The Clerk was referring to the reports of two Task Groups that were established by last October’s General Assembly – the Pandemic Response (Governance) Task Group and the Pandemic Response (Theological, Moral & Spiritual) Task Group – and the work of the Council for Congregational Life & Witness.

“In some respects, looking back it is still difficult to comprehend what actually happened, but it is prudent to look at our response, which is what Members of Assembly will do when they discuss the first report on Governance. Essentially it looks at what was done in the light of experience, examining in detail the interim processes that were put in place at the time, looking at their strengths and weaknesses, areas were improvements could, or should, be made and key lessons for the future,” he said.

Mr Gribben said that the second report is a wide-ranging interim report which seeks to review PCI’s response to the pandemic setting out theological, moral and spiritual principles to guide the Church in any similar situation in the future.

On Friday, the Congregational Life & Witness’s (CCLW) will present an hour-long alternative presentation entitled ‘The Turning of the tide’. During the presentation, Members of Assembly will get a picture of how congregations are emerging from the pandemic, with stories focusing on pastoral care, discipleship and leadership for this season. Moving forward, it will also look at opportunities and challenges for youth, children’s and women’s ministry and new resources to help and support congregations. During the Assembly the Council will also announce a two-year listening exercise across the denomination’s 19 regional presbyteries to enable it to better resource the whole church, as well as to more fully understand the impact of the pandemic.

“The discussions that we have, and the decisions that we take, will set the direction for the life and ministry of the Church for the coming year and beyond. It is not only a collective and prayerful process, but a democratic one in the best sense of Presbyterianism,” Mr Gribben said.

As the Assembly meets on a Saturday for the first time in many years, Members will be able discuss a range of issues in the public square, from the cost of living crisis to the reform of education in both jurisdictions, hate crime and devolution in Northern Ireland.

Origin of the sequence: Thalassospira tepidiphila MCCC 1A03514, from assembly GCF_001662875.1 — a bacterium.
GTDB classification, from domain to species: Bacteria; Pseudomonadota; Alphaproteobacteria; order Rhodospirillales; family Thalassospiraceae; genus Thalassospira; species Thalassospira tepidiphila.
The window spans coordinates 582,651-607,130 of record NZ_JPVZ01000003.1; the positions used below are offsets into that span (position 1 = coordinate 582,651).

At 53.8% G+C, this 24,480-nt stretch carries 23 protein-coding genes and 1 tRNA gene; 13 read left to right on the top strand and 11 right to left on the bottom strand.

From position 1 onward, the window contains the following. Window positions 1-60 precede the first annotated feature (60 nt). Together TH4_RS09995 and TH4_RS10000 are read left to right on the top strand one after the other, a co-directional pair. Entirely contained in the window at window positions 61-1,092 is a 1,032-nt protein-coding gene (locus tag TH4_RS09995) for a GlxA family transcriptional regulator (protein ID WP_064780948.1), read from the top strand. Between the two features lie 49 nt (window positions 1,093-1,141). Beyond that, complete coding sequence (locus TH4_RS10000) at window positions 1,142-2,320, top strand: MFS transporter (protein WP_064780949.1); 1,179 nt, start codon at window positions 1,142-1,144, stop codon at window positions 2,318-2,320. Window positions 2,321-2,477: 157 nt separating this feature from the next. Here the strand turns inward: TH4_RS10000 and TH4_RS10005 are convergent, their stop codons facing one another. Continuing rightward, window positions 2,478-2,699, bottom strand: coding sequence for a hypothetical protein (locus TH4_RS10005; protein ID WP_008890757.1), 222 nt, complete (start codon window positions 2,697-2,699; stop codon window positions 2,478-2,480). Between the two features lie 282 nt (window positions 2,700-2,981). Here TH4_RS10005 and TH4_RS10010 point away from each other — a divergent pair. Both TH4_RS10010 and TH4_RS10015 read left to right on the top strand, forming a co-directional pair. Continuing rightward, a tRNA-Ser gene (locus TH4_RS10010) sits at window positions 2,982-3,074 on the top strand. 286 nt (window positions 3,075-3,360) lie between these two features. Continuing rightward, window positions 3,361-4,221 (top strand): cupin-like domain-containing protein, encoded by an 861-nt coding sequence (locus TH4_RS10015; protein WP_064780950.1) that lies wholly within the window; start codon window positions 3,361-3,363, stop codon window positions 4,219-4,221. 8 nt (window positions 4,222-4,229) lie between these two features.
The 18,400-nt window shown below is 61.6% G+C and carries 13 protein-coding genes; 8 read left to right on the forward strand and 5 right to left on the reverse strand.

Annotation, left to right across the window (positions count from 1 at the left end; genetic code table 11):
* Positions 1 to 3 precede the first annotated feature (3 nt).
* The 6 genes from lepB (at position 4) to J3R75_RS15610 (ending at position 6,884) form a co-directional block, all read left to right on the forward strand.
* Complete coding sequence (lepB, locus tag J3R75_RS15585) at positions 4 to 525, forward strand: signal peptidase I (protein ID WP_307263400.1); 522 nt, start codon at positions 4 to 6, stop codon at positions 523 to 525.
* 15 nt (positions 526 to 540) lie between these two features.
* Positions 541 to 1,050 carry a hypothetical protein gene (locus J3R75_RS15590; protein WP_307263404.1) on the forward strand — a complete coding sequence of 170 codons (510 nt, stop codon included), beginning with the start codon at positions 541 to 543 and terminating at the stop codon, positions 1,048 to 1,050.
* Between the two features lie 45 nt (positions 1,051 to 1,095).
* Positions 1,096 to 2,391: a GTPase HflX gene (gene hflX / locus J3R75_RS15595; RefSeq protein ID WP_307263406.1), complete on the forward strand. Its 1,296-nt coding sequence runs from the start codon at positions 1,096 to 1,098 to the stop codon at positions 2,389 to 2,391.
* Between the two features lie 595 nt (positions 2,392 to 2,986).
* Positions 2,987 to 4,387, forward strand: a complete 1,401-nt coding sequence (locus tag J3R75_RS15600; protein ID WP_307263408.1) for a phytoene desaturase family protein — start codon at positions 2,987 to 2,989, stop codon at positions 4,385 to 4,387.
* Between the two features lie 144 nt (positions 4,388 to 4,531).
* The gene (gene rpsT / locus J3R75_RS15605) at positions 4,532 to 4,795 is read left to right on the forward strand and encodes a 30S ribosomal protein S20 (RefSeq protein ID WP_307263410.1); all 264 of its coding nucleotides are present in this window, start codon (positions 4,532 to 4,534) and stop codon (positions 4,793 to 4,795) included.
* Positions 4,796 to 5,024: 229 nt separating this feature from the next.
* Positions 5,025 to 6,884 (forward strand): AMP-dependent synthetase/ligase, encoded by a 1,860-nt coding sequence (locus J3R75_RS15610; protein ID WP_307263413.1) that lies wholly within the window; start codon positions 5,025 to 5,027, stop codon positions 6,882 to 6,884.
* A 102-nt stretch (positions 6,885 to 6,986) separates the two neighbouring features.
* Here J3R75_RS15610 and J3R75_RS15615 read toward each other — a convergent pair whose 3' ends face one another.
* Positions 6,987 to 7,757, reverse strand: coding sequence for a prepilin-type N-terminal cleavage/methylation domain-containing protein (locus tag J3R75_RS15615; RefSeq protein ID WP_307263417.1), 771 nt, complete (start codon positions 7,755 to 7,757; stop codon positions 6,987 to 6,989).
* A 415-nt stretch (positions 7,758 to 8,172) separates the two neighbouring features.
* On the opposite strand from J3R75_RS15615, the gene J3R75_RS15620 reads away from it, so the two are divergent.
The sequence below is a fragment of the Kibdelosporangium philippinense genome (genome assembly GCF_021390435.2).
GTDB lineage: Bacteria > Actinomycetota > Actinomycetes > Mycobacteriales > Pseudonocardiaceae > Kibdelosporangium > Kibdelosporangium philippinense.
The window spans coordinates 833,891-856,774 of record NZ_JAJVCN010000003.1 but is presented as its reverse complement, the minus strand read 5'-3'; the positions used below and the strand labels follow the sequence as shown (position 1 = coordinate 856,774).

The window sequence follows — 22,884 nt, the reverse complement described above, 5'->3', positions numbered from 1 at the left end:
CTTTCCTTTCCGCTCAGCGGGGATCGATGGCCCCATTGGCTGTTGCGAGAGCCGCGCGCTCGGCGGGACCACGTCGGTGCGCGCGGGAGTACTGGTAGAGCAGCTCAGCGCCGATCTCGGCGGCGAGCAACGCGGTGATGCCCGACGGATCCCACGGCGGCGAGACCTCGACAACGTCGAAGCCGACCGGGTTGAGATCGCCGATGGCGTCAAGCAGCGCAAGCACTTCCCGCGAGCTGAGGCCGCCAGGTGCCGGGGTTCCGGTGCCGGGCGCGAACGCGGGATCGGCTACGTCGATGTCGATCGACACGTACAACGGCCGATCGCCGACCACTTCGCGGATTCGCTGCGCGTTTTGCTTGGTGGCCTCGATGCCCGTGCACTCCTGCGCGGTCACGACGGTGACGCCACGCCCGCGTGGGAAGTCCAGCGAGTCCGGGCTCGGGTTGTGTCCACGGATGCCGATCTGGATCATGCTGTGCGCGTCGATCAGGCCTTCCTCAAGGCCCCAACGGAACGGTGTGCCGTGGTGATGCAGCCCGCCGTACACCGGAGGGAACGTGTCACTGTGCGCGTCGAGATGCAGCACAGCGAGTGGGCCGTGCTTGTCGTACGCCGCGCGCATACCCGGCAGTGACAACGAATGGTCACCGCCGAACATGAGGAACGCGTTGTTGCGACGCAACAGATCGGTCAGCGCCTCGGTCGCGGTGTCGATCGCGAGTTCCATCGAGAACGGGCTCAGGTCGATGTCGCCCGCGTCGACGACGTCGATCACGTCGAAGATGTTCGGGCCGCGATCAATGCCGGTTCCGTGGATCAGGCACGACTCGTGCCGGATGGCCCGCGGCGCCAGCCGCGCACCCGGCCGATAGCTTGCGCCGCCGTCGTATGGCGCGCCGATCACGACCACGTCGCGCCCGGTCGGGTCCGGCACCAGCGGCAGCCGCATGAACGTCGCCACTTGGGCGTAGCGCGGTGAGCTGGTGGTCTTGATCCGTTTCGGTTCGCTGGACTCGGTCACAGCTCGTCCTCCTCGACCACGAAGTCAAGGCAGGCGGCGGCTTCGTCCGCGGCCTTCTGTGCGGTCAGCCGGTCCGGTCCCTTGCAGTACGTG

“It will certainly be a busy three days as we will also be looking at mission at home in Ireland, including church planting and other new missional opportunities, alongside other reports on important work that is ongoing across the Church. As in previous years, the General Assembly will also be presented students for the ordained ministry,” Mr Gribben said.

The Clerk concluded by saying, “As I have often said, at the heart of the Church is our central calling to proclaim and live out the Gospel of the Lord Jesus Christ in a world that is constantly changing and in need of hope. Much of our work in these coming days seeks to further that primary calling in different contexts. It will also be great to be together, and to worship together again.”

Photos: Taken at the time of their inititial selection as Moderator-Designate prior to becoming Moderator are (1) Rev Dr John Kirkpatrick (2022) and (2) Rt Rev Dr David Bruce (2020) and (3) the Opening Night of the 2019 General Assembly.

The 2022 General Assembly opens on Wednesday, 22 June with Dr Kirkpatrick’s election and installation and closes on Saturday, 25 June. You will find the business before the Assembly here and the Reports that will be discussed here. You can  follow proceedings live via Twitter @pciassembly using the hashtag #PCIGA22 for all public sessions, which will also livestreamed from this website. The Evening Celebration will also be livestreamed. You can also watch Assembly debates from the public gallery in the Assembly Hall.